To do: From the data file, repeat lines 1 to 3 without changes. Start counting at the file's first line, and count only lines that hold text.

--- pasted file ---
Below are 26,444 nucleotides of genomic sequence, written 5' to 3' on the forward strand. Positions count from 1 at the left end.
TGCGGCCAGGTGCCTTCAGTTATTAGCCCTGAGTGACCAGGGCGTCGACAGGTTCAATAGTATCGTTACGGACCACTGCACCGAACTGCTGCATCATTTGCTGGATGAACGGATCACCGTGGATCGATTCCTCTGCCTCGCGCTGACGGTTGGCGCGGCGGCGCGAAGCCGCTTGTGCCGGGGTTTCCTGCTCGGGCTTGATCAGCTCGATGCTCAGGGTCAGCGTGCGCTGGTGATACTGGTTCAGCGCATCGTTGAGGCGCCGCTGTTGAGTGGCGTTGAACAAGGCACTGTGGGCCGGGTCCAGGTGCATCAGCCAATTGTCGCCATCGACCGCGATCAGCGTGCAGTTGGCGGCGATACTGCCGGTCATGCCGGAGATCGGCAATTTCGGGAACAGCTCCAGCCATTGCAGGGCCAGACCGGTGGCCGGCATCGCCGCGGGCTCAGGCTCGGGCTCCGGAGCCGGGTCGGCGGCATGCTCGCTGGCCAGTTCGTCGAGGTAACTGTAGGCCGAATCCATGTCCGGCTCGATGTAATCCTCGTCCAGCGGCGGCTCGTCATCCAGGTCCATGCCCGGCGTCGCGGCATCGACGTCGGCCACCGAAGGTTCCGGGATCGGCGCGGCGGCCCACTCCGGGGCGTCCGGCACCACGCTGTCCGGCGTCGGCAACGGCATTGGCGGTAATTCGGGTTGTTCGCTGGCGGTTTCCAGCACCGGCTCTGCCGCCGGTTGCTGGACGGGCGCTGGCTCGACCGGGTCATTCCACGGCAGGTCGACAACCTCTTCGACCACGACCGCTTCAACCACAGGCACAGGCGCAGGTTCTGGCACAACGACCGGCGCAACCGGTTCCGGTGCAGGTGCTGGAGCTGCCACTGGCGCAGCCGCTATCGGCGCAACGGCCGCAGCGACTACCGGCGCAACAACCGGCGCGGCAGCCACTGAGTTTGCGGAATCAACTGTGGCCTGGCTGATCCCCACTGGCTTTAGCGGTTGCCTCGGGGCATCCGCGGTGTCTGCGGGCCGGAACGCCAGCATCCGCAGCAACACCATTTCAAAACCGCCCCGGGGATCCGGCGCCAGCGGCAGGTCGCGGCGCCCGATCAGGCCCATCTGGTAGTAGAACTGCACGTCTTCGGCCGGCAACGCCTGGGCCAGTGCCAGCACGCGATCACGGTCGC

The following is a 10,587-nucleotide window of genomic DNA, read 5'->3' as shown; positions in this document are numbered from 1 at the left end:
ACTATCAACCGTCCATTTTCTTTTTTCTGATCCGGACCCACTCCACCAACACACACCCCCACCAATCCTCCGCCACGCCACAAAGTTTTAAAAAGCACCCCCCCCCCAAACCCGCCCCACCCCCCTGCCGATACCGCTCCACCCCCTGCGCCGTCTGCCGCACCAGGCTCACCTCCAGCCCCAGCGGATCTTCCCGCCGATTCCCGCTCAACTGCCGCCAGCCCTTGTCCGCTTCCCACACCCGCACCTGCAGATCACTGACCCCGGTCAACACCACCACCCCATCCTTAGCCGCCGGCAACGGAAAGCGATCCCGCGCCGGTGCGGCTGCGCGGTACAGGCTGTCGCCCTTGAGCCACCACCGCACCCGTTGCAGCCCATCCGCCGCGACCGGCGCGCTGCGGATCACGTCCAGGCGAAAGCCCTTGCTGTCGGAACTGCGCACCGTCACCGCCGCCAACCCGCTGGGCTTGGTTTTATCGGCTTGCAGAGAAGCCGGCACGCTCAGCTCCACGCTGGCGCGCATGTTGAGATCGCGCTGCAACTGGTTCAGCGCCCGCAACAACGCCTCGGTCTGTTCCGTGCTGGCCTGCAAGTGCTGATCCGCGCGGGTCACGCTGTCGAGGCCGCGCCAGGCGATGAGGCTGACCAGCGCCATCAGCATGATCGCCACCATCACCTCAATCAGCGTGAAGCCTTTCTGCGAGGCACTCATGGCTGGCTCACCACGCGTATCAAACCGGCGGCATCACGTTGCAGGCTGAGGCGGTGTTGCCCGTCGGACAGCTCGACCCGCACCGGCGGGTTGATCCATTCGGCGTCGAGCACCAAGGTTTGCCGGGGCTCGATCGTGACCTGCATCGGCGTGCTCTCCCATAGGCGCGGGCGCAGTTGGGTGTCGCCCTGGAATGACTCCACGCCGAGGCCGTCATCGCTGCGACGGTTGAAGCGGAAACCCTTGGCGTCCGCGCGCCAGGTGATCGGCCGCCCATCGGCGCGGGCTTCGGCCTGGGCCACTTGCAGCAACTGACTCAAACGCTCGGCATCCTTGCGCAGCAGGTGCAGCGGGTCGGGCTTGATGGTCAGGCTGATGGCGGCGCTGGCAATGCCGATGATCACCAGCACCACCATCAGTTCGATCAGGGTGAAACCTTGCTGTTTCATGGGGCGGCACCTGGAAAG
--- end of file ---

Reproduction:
Below are 26,444 nucleotides of genomic sequence, written 5' to 3' on the forward strand. Positions count from 1 at the left end.
TGCGGCCAGGTGCCTTCAGTTATTAGCCCTGAGTGACCAGGGCGTCGACAGGTTCAATAGTATCGTTACGGACCACTGCACCGAACTGCTGCATCATTTGCTGGATGAACGGATCACCGTGGATCGATTCCTCTGCCTCGCGCTGACGGTTGGCGCGGCGGCGCGAAGCCGCTTGTGCCGGGGTTTCCTGCTCGGGCTTGATCAGCTCGATGCTCAGGGTCAGCGTGCGCTGGTGATACTGGTTCAGCGCATCGTTGAGGCGCCGCTGTTGAGTGGCGTTGAACAAGGCACTGTGGGCCGGGTCCAGGTGCATCAGCCAATTGTCGCCATCGACCGCGATCAGCGTGCAGTTGGCGGCGATACTGCCGGTCATGCCGGAGATCGGCAATTTCGGGAACAGCTCCAGCCATTGCAGGGCCAGACCGGTGGCCGGCATCGCCGCGGGCTCAGGCTCGGGCTCCGGAGCCGGGTCGGCGGCATGCTCGCTGGCCAGTTCGTCGAGGTAACTGTAGGCCGAATCCATGTCCGGCTCGATGTAATCCTCGTCCAGCGGCGGCTCGTCATCCAGGTCCATGCCCGGCGTCGCGGCATCGACGTCGGCCACCGAAGGTTCCGGGATCGGCGCGGCGGCCCACTCCGGGGCGTCCGGCACCACGCTGTCCGGCGTCGGCAACGGCATTGGCGGTAATTCGGGTTGTTCGCTGGCGGTTTCCAGCACCGGCTCTGCCGCCGGTTGCTGGACGGGCGCTGGCTCGACCGGGTCATTCCACGGCAGGTCGACAACCTCTTCGACCACGACCGCTTCAACCACAGGCACAGGCGCAGGTTCTGGCACAACGACCGGCGCAACCGGTTCCGGTGCAGGTGCTGGAGCTGCCACTGGCGCAGCCGCTATCGGCGCAACGGCCGCAGCGACTACCGGCGCAACAACCGGCGCGGCAGCCACTGAGTTTGCGGAATCAACTGTGGCCTGGCTGATCCCCACTGGCTTTAGCGGTTGCCTCGGGGCATCCGCGGTGTCTGCGGGCCGGAACGCCAGCATCCGCAGCAACACCATTTCAAAACCGCCCCGGGGATCCGGCGCCAGCGGCAGGTCGCGGCGCCCGATCAGGCCCATCTGGTAGTAGAACTGCACGTCTTCGGCCGGCAACGCCTGGGCCAGTGCCAGCACGCGATCACGGTCGC

The following is a 10,587-nucleotide window of genomic DNA, read 5'->3' as shown; positions in this document are numbered from 1 at the left end: